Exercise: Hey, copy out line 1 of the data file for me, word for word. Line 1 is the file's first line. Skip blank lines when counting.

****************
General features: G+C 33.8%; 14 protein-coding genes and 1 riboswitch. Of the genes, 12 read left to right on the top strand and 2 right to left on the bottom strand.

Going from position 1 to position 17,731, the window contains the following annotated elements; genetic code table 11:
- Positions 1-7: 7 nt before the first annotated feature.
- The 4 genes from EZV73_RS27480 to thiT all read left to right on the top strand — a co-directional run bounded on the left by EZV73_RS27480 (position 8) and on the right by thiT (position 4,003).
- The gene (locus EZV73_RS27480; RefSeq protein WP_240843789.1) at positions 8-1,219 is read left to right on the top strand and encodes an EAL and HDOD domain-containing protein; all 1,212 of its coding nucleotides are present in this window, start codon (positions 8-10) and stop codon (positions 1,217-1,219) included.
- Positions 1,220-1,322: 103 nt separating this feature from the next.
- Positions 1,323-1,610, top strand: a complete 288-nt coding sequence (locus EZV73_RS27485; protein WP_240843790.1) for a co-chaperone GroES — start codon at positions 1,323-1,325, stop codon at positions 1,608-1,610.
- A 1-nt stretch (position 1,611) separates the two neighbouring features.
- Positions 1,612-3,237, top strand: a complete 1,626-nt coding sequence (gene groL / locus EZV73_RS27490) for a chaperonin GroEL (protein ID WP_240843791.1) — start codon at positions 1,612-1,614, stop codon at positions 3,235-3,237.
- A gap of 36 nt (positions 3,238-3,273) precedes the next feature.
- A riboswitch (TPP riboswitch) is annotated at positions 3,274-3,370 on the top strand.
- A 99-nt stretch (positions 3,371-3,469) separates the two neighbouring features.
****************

General features: G+C 33.8%; 14 protein-coding genes and 1 riboswitch. Of the genes, 12 read left to right on the top strand and 2 right to left on the bottom strand.